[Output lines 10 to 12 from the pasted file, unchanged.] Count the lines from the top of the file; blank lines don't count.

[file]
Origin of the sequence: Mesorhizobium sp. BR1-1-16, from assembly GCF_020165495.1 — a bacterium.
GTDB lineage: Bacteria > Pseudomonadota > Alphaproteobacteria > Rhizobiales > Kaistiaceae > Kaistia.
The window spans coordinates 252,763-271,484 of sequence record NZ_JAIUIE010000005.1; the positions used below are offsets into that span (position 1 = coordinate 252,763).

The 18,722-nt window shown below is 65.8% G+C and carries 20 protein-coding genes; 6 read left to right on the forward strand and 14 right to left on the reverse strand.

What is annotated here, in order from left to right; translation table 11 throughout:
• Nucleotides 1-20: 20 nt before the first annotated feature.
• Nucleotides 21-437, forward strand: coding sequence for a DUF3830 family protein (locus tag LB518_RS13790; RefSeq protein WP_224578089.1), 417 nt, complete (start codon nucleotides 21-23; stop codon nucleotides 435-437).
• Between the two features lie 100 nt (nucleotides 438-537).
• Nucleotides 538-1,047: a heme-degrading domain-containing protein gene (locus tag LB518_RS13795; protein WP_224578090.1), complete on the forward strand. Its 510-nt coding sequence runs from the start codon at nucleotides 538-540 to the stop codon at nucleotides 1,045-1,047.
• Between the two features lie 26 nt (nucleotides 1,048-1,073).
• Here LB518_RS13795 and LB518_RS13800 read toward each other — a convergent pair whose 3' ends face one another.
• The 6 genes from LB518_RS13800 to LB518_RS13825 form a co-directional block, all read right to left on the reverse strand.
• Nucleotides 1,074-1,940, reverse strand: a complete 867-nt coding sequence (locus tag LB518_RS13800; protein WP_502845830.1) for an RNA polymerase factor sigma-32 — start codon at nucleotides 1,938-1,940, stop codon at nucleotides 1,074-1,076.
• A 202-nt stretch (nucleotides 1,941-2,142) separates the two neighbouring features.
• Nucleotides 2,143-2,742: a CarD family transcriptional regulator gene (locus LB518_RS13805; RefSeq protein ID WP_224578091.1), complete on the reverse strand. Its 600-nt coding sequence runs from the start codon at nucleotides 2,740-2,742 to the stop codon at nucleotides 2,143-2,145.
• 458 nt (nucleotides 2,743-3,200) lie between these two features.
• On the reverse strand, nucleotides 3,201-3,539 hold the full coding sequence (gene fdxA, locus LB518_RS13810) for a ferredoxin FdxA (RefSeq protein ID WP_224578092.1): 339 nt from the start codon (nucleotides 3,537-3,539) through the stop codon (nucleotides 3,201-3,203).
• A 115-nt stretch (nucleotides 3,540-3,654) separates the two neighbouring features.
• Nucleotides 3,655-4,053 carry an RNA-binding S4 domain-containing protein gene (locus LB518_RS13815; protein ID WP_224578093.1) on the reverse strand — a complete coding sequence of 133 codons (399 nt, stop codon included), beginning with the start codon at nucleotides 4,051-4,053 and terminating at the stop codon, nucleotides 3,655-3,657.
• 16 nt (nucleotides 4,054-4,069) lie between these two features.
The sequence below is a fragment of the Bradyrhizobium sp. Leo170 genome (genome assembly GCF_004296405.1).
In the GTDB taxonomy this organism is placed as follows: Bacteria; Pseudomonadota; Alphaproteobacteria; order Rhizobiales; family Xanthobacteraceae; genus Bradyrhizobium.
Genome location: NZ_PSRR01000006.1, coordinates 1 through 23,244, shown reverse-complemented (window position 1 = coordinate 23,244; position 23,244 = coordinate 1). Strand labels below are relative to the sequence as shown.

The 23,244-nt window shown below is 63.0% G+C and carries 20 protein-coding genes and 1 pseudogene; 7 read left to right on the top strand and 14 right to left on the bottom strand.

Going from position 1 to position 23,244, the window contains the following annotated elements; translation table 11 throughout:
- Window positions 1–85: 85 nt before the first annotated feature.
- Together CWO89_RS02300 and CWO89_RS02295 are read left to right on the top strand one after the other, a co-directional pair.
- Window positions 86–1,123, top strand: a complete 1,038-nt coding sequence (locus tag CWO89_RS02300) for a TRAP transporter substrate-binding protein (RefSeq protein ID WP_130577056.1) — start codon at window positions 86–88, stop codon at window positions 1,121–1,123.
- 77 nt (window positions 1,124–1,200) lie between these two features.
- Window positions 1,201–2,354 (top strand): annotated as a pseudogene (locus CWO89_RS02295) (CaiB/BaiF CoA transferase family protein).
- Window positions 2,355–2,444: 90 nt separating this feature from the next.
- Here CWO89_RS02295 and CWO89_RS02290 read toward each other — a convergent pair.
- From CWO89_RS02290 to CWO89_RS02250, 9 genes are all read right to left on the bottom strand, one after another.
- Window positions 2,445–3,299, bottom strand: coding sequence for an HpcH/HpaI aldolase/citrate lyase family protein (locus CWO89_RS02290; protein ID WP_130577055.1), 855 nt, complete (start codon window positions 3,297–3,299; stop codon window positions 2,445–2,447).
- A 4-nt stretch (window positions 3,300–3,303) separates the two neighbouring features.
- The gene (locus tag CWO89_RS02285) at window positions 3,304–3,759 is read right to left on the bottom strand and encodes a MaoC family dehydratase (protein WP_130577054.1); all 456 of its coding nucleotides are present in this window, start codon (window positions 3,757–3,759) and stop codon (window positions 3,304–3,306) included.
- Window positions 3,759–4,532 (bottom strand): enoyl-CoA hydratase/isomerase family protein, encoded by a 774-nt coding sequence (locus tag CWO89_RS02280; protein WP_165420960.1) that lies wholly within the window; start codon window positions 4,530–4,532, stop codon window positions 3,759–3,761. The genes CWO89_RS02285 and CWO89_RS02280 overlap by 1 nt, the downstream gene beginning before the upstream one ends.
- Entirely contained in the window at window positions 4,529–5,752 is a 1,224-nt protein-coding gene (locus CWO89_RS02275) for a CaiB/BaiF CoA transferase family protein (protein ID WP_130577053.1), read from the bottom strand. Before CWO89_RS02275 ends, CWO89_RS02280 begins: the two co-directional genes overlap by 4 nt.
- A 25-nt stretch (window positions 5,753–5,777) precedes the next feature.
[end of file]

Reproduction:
• Between the two features lie 26 nt (nucleotides 1,048-1,073).
• Here LB518_RS13795 and LB518_RS13800 read toward each other — a convergent pair whose 3' ends face one another.
• The 6 genes from LB518_RS13800 to LB518_RS13825 form a co-directional block, all read right to left on the reverse strand.